In nine experiments we compared the cortical responses to band-passed noise and single frequency tones, presented within the same frequency range as the comparison noise. Using tones to stimulate the same frequency range present in the noise aimed to rule out the possibility that broader fMRI responses to the noise can be trivially explained by a broader frequency spectrum of the noise activating a larger population of neurons than that responding to the tonal stimulation (see “Sound stimuli and presentation” in Materials and Methods). The results showed evidence for a distributed preference in the belt for band-passed noise in comparison to tones, consistent with the idea of hierarchical processing (Figure 8). Also, the relative position of the core in relation to the belt can be approximated by the observed greater response to noise in the belt (see the outline in Figure 8B).
This study demonstrates reliable high-resolution functional imaging of the macaque monkey's auditory cortex. Non-invasive fMR imaging of monkeys can now be used to more directly compare the work obtained from imaging human audition and that obtained from neurophysiological and anatomical studies of the nonhuman primate auditory cortex. In combination with the recent positron emission tomography of macaque auditory cortex [31, 32], our work extends the range of techniques that can yield directly comparable data from human and nonhuman primate auditory cortex.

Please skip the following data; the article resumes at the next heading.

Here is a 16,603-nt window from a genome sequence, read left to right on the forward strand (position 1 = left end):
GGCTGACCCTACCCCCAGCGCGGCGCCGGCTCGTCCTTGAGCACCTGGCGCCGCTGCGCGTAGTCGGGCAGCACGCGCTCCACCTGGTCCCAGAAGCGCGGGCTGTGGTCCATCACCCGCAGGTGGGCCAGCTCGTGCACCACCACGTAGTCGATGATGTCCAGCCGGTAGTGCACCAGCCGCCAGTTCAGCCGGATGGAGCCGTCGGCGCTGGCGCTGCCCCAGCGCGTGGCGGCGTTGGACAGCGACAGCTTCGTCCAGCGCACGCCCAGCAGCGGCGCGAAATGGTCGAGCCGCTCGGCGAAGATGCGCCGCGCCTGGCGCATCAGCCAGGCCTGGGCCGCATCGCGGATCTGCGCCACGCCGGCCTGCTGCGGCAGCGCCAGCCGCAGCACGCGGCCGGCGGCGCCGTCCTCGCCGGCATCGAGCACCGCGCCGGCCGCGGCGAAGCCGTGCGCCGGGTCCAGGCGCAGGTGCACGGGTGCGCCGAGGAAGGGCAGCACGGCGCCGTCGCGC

We next summarize and discuss our findings. Where appropriate we also consider how to extend these auditory fMRI results using neurophysiological and neuroanatomical techniques in the nonhuman primate.
Functional Tessellation of Macaque Auditory Cortical Fields
These high-resolution fMRI experiments localized the activity from numerous small and proximally located macaque ACFs, providing an extensive functional tessellation of auditory cortex. For confirming a portion of the fMRI activity patterns, the results reliably revealed the six expected ACFs with available neurophysiological data (core: A1, R; belt: CM, CL, ML, and AL). We also delineated borders between these ACFs and other neighboring fields. Of these six auditory core and belt ACFs, the directions of the observed fMRI frequency gradients entirely support the neurophysiological evidence [16–21]. Across experiments we commonly observed the frequency selective patterns and gradients that are expected for these six ACFs (Table 1, also see Figures 5–7).